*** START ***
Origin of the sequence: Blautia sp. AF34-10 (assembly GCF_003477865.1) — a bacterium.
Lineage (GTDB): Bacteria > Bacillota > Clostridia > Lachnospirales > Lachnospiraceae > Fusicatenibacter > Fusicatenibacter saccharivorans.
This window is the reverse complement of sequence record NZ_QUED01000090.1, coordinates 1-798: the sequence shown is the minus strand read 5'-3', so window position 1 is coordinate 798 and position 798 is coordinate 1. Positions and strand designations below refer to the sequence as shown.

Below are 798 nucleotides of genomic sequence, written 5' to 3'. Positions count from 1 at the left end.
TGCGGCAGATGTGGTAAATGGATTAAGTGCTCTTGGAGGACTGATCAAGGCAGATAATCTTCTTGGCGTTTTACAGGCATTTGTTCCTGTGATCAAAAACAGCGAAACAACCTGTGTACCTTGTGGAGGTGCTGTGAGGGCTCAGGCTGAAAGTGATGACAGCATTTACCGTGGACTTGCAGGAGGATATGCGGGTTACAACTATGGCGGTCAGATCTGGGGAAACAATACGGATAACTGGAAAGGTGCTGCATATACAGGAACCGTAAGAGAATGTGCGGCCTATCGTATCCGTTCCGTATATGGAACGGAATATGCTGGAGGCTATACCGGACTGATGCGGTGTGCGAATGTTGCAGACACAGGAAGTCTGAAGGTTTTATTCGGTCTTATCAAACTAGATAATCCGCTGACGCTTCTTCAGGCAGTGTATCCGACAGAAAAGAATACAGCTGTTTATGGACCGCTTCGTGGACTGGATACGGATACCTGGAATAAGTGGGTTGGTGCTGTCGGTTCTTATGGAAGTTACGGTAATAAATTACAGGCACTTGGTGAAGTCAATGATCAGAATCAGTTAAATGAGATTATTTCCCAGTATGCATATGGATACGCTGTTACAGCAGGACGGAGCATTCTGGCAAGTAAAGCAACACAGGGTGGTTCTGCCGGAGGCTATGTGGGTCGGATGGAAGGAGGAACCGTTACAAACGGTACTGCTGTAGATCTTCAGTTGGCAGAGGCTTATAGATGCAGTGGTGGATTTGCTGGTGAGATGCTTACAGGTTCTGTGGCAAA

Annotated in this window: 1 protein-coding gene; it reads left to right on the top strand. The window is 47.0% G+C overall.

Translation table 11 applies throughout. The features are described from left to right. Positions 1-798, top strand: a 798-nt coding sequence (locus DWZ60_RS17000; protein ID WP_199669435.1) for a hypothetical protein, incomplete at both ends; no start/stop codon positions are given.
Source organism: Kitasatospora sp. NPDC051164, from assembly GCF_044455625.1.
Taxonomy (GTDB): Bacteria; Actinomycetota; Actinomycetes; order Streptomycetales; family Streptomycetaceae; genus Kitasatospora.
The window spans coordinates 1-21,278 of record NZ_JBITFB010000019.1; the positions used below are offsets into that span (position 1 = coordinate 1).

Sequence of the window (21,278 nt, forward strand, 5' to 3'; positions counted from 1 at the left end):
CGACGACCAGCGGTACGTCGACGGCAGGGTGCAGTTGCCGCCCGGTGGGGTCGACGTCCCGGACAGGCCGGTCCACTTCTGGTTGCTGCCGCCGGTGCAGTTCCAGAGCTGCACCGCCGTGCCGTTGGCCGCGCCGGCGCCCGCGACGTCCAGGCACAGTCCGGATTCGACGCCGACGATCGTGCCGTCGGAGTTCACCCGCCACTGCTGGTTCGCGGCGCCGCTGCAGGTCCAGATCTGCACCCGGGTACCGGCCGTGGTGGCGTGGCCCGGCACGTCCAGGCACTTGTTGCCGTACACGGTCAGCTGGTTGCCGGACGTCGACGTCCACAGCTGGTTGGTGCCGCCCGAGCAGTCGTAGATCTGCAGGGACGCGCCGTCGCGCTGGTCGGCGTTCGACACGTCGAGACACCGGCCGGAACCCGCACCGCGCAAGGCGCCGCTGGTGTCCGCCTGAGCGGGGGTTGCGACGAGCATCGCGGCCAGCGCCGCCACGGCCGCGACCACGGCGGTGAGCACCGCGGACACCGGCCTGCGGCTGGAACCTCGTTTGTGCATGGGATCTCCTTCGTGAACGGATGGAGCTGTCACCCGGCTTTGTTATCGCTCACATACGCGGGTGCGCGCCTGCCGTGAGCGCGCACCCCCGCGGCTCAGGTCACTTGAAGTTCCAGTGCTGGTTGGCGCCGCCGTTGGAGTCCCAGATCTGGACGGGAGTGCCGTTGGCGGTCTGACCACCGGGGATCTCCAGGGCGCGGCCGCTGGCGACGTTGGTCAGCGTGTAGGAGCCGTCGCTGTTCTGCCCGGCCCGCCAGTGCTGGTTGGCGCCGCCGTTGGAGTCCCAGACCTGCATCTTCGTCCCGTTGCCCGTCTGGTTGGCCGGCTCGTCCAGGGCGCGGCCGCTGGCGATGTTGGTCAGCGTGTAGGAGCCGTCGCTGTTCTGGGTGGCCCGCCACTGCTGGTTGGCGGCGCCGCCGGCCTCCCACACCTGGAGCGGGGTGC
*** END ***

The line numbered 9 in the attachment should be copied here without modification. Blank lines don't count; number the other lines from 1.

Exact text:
Taxonomy (GTDB): Bacteria; Actinomycetota; Actinomycetes; order Streptomycetales; family Streptomycetaceae; genus Kitasatospora.